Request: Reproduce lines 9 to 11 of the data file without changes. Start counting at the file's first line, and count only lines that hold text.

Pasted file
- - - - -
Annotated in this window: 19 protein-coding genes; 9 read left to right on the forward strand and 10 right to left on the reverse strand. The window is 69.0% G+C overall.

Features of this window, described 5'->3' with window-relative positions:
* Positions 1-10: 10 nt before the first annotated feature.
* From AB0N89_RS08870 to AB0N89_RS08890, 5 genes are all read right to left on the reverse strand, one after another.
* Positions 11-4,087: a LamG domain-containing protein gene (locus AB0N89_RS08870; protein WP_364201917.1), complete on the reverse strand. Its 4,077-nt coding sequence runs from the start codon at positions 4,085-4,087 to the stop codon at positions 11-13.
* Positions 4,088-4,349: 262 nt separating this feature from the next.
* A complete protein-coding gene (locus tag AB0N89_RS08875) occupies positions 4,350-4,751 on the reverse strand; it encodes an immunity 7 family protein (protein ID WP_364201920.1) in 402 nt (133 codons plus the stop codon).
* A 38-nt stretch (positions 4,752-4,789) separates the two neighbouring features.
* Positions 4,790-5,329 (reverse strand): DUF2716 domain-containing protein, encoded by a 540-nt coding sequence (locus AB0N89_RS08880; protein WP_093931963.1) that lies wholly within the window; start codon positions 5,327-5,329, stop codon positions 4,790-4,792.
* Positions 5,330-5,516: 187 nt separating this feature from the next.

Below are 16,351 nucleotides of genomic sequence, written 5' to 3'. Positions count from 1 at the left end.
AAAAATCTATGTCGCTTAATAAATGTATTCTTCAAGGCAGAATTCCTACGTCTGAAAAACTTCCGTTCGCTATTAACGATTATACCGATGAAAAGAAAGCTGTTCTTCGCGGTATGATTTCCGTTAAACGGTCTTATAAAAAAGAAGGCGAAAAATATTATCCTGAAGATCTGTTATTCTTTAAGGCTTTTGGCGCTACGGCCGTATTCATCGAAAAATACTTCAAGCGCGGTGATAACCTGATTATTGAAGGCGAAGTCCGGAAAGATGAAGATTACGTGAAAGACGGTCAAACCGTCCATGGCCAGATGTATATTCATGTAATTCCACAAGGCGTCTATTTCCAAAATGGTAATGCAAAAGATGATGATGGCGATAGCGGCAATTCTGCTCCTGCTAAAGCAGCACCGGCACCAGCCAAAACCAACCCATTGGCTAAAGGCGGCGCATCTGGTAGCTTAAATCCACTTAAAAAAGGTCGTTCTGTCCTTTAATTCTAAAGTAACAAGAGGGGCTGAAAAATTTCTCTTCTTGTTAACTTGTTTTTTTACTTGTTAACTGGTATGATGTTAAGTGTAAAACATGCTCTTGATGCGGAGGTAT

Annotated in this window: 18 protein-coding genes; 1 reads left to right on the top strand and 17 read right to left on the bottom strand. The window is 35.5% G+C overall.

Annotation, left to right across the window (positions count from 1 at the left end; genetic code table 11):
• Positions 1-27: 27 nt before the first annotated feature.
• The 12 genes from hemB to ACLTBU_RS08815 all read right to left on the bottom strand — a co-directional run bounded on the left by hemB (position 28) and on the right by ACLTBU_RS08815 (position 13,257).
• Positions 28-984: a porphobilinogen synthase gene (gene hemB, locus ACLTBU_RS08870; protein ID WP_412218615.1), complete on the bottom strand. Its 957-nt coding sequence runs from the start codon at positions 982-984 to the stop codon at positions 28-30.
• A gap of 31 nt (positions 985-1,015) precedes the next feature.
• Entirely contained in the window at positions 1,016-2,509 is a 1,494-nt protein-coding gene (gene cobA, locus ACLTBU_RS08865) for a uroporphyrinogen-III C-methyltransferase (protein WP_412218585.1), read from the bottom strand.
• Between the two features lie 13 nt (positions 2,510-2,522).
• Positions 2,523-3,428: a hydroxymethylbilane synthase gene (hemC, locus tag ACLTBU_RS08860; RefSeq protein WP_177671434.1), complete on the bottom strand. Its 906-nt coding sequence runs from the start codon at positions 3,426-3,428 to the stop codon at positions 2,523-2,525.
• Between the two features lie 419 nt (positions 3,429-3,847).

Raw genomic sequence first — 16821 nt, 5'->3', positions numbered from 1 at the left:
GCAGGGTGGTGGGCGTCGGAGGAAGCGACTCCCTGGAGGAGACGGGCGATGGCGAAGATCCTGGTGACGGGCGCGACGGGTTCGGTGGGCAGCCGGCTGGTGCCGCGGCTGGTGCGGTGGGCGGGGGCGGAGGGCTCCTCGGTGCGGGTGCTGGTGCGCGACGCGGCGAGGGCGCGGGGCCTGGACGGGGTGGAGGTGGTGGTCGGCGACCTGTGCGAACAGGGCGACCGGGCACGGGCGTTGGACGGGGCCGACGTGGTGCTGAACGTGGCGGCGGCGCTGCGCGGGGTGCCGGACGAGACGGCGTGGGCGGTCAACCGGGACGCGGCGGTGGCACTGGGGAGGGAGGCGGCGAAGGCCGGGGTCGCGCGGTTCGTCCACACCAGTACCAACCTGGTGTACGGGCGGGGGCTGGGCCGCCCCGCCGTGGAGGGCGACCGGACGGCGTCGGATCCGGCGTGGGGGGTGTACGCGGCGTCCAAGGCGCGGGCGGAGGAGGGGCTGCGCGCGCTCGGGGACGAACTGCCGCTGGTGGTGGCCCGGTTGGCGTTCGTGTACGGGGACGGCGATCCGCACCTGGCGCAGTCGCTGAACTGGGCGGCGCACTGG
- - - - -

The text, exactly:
* Positions 4,790-5,329 (reverse strand): DUF2716 domain-containing protein, encoded by a 540-nt coding sequence (locus AB0N89_RS08880; protein WP_093931963.1) that lies wholly within the window; start codon positions 5,327-5,329, stop codon positions 4,790-4,792.
* Positions 5,330-5,516: 187 nt separating this feature from the next.

Below are 16,351 nucleotides of genomic sequence, written 5' to 3'. Positions count from 1 at the left end.